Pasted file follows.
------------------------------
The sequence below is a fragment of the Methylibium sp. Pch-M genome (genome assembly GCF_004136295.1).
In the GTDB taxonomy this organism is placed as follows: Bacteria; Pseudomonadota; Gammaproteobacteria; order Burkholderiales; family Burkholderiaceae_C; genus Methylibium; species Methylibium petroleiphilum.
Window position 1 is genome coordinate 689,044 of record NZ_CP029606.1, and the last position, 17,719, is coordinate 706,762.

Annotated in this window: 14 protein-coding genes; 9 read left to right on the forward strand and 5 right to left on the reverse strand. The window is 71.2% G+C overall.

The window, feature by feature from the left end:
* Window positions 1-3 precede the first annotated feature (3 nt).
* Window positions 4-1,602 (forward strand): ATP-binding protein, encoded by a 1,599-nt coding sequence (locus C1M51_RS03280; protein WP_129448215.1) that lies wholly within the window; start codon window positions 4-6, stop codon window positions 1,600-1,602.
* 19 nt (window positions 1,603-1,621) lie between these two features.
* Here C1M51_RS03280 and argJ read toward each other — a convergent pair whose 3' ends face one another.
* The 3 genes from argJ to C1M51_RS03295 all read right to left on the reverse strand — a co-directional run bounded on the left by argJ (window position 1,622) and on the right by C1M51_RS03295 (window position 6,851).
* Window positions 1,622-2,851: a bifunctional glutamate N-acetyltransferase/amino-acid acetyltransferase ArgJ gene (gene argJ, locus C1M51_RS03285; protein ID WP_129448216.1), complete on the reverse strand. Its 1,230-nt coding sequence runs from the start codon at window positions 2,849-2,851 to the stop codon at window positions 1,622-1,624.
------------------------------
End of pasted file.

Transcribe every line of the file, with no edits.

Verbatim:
The sequence below is a fragment of the Methylibium sp. Pch-M genome (genome assembly GCF_004136295.1).
In the GTDB taxonomy this organism is placed as follows: Bacteria; Pseudomonadota; Gammaproteobacteria; order Burkholderiales; family Burkholderiaceae_C; genus Methylibium; species Methylibium petroleiphilum.
Window position 1 is genome coordinate 689,044 of record NZ_CP029606.1, and the last position, 17,719, is coordinate 706,762.

Annotated in this window: 14 protein-coding genes; 9 read left to right on the forward strand and 5 right to left on the reverse strand. The window is 71.2% G+C overall.

The window, feature by feature from the left end:
* Window positions 1-3 precede the first annotated feature (3 nt).
* Window positions 4-1,602 (forward strand): ATP-binding protein, encoded by a 1,599-nt coding sequence (locus C1M51_RS03280; protein WP_129448215.1) that lies wholly within the window; start codon window positions 4-6, stop codon window positions 1,600-1,602.
* 19 nt (window positions 1,603-1,621) lie between these two features.
* Here C1M51_RS03280 and argJ read toward each other — a convergent pair whose 3' ends face one another.
* The 3 genes from argJ to C1M51_RS03295 all read right to left on the reverse strand — a co-directional run bounded on the left by argJ (window position 1,622) and on the right by C1M51_RS03295 (window position 6,851).
* Window positions 1,622-2,851: a bifunctional glutamate N-acetyltransferase/amino-acid acetyltransferase ArgJ gene (gene argJ, locus C1M51_RS03285; protein ID WP_129448216.1), complete on the reverse strand. Its 1,230-nt coding sequence runs from the start codon at window positions 2,849-2,851 to the stop codon at window positions 1,622-1,624.